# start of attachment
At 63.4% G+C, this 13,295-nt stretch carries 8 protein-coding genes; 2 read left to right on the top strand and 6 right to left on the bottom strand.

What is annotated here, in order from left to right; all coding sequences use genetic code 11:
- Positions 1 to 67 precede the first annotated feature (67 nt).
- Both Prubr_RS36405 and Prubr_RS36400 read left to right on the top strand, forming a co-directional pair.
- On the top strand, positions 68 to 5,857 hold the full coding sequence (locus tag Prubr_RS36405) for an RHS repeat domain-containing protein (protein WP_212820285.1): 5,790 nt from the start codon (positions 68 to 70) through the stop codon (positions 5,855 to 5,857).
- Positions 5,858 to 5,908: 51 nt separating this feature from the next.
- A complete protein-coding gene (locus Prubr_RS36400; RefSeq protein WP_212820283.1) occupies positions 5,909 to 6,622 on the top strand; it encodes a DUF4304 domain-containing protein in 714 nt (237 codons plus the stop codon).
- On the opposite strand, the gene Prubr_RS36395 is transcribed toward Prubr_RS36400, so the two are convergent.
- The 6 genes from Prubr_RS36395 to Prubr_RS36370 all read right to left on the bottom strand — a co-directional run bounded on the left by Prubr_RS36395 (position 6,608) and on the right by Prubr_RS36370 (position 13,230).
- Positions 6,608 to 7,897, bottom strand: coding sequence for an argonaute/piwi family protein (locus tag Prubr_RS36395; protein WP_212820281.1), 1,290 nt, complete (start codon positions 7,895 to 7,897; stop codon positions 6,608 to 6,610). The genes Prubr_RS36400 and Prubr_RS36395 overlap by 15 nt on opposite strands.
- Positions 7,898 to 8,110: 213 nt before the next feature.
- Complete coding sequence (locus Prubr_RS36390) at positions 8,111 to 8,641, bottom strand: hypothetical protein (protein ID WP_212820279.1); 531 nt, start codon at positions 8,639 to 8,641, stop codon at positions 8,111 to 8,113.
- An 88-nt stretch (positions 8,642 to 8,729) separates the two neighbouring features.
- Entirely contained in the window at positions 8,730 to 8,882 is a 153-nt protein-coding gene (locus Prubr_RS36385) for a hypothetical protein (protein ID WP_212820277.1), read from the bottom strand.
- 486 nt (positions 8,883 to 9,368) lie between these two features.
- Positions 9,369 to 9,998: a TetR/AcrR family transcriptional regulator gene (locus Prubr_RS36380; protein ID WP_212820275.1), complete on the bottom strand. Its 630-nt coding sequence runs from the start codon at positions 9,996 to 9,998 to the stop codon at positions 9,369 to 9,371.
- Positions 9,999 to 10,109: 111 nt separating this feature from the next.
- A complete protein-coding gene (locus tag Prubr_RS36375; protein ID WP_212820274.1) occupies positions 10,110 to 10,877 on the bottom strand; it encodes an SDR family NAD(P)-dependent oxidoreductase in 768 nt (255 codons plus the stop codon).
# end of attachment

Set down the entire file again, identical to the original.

At 63.4% G+C, this 13,295-nt stretch carries 8 protein-coding genes; 2 read left to right on the top strand and 6 right to left on the bottom strand.

What is annotated here, in order from left to right; all coding sequences use genetic code 11:
- Positions 1 to 67 precede the first annotated feature (67 nt).
- Both Prubr_RS36405 and Prubr_RS36400 read left to right on the top strand, forming a co-directional pair.
- On the top strand, positions 68 to 5,857 hold the full coding sequence (locus tag Prubr_RS36405) for an RHS repeat domain-containing protein (protein WP_212820285.1): 5,790 nt from the start codon (positions 68 to 70) through the stop codon (positions 5,855 to 5,857).
- Positions 5,858 to 5,908: 51 nt separating this feature from the next.
- A complete protein-coding gene (locus Prubr_RS36400; RefSeq protein WP_212820283.1) occupies positions 5,909 to 6,622 on the top strand; it encodes a DUF4304 domain-containing protein in 714 nt (237 codons plus the stop codon).
- On the opposite strand, the gene Prubr_RS36395 is transcribed toward Prubr_RS36400, so the two are convergent.
- The 6 genes from Prubr_RS36395 to Prubr_RS36370 all read right to left on the bottom strand — a co-directional run bounded on the left by Prubr_RS36395 (position 6,608) and on the right by Prubr_RS36370 (position 13,230).
- Positions 6,608 to 7,897, bottom strand: coding sequence for an argonaute/piwi family protein (locus tag Prubr_RS36395; protein WP_212820281.1), 1,290 nt, complete (start codon positions 7,895 to 7,897; stop codon positions 6,608 to 6,610). The genes Prubr_RS36400 and Prubr_RS36395 overlap by 15 nt on opposite strands.
- Positions 7,898 to 8,110: 213 nt before the next feature.
- Complete coding sequence (locus Prubr_RS36390) at positions 8,111 to 8,641, bottom strand: hypothetical protein (protein ID WP_212820279.1); 531 nt, start codon at positions 8,639 to 8,641, stop codon at positions 8,111 to 8,113.
- An 88-nt stretch (positions 8,642 to 8,729) separates the two neighbouring features.
- Entirely contained in the window at positions 8,730 to 8,882 is a 153-nt protein-coding gene (locus Prubr_RS36385) for a hypothetical protein (protein ID WP_212820277.1), read from the bottom strand.
- 486 nt (positions 8,883 to 9,368) lie between these two features.
- Positions 9,369 to 9,998: a TetR/AcrR family transcriptional regulator gene (locus Prubr_RS36380; protein ID WP_212820275.1), complete on the bottom strand. Its 630-nt coding sequence runs from the start codon at positions 9,996 to 9,998 to the stop codon at positions 9,369 to 9,371.
- Positions 9,999 to 10,109: 111 nt separating this feature from the next.
- A complete protein-coding gene (locus tag Prubr_RS36375; protein ID WP_212820274.1) occupies positions 10,110 to 10,877 on the bottom strand; it encodes an SDR family NAD(P)-dependent oxidoreductase in 768 nt (255 codons plus the stop codon).